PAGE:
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WinRT: is it really about calling WIN32 (wrapped in COM (exposed as .NET)) via a proprietary extension of C++?

That looks like a lot of wrappers and layers between the developer and the actual functionality. Does anyone trying to go with it stand a chance at profoundly understanding the ecosystem (if his last name isn't "Petzold")?

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@Yannis: It's obvious what he's asking, even if it's not being asked in the clearest way. Name ends with "tzold" as in "Petzold," the Windows programming guru. He's asking if it will be possible for mere mortals to understand the system with its multiple layers and wrappers. –  Mason Wheeler May 29 '12 at 0:31
    
@MasonWheeler Could you please edit the question then? –  Yannis Rizos May 29 '12 at 0:33
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@Yannis: Edited. Tried to make the intention of the question clear without altering it too much... –  Mason Wheeler May 29 '12 at 0:47
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WinRT does not call Win32, it's a complete replacement. stackoverflow.com/questions/7416826/… –  Daniel Little May 29 '12 at 0:53
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@Lavinski: where in that question does it say that WinRT does not call Win32? There's a comment asking that but no answer to that (unfortunately). I'd be very interested in getting some real insight into this. –  Joachim Sauer May 29 '12 at 6:52

2 Answers 2

The short answer is yes, at least sort of.

The longer answer is that the last MS operating system a significant number of programmers understood very well was MS-DOS 6.x. Windows 3.x was fairly understandable as long as you looked at it as a number of pieces (MS-DOS, DOS extender, Windows kernel, Windows UI) but most people didn't really bother.

For better or worse, however, all the implementations of Win32 have been somewhat convoluted. Although they tried to make it less visible, Windows 95 still had a copy of MS-DOS, a DOS extender, and a rather fragmented implementation of Windows itself, split between a heavily modified version of the 16-bit kernel from Windows 3.x, and a new 32-bit interface -- and some fairly significant pieces of 32-bit code too.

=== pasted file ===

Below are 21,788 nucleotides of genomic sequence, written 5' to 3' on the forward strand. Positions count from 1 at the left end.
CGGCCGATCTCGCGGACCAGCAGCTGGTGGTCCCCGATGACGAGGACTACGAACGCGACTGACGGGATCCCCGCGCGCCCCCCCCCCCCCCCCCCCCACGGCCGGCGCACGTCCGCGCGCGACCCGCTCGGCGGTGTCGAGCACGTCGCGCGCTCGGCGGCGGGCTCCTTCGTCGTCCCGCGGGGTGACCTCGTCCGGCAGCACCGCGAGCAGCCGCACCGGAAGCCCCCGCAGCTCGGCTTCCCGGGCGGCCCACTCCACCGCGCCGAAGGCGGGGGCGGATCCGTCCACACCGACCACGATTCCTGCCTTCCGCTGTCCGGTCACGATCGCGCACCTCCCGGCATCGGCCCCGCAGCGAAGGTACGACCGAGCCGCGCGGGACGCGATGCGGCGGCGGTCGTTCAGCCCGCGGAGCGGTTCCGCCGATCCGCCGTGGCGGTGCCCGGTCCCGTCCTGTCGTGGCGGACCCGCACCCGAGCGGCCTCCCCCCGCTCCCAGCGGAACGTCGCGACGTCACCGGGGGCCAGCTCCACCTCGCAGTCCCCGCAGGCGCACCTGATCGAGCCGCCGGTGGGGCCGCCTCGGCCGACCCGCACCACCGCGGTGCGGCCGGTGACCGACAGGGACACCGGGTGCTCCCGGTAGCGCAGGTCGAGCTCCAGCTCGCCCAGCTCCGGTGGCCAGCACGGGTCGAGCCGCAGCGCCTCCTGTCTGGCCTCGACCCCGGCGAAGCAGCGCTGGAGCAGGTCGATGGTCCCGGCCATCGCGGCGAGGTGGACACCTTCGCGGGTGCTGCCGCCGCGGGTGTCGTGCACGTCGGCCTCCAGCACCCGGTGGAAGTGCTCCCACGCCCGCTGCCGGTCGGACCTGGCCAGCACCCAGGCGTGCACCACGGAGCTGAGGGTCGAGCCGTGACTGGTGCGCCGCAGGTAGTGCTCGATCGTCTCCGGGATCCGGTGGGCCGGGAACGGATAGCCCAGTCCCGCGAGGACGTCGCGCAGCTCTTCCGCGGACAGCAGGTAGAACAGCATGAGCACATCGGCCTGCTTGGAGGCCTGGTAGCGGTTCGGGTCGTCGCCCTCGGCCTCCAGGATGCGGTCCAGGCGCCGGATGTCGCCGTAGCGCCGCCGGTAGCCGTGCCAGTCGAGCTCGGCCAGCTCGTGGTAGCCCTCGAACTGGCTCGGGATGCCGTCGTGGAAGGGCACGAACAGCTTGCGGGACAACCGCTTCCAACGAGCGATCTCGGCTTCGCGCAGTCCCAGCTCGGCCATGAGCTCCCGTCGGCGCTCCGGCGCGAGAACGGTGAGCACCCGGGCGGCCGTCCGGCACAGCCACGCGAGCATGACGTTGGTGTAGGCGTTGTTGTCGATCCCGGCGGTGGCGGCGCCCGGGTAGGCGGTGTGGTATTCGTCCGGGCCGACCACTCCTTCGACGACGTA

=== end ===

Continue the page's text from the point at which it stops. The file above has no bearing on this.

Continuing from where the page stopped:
Windows NT was a bit more straightforward, but it was originally written as something like a microkernel with three subsystems (Win32, POSIX, OS/2). The Win32 subsystem always enjoyed a special status though, so it had its own rules (or they broke a lot of rules, depending on your viewpoint). In any case, very few people really understood the system well at a truly fundamental level -- and most application programmers had (at most) only a peripheral, vague awareness of there being a "native API" that a few of the true wizards (and here we're talking people like David Solomon and Bryce Cogswell, not Charles Petzold) used to do things that looked (and often were) impossible using only Win32.

.NET added yet another layer -- and rather an "uneven" one at that. That's not to the say the interface visible to the user was uneven, but that its "bottom" side where it interfaced to the system was quite uneven -- some parts talked to Win32, other parts to DirectX, still others to various COM interfaces, etc. In short, a lot of people understood how to use .NET (at least reasonably well) but probably fewer than one in a thousand really understood all its internals very well.

I would say, however, that that's exactly as it should be. One of the basic points of creating abstractions is to avoid everybody having to learn all the ugly internal details of how everything really works. The problem, at least in my opinion, is rarely the existence of one layer after another getting between his code and how things really work. Rather, the problem is primarily with poor abstractions that don't do nearly enough to keep a programmer from needing to know about the underlying details to be able to get the job done.

MFC would be a classic example -- to use it at all well, you pretty much needed to already know how to write Win32 programs without it. In some ways, it made understanding even more difficult by adding a fair number of wrinkles of its own on top of Win32 itself. If you knew enough about MFC itself and about its underpinnings in Win32, it could actually save you quite a lot of work -- but it required a lot of extra study to understand it well enough to get much benefit. It's almost universally reviled, because most people never understood enough to get much (if any) benefit.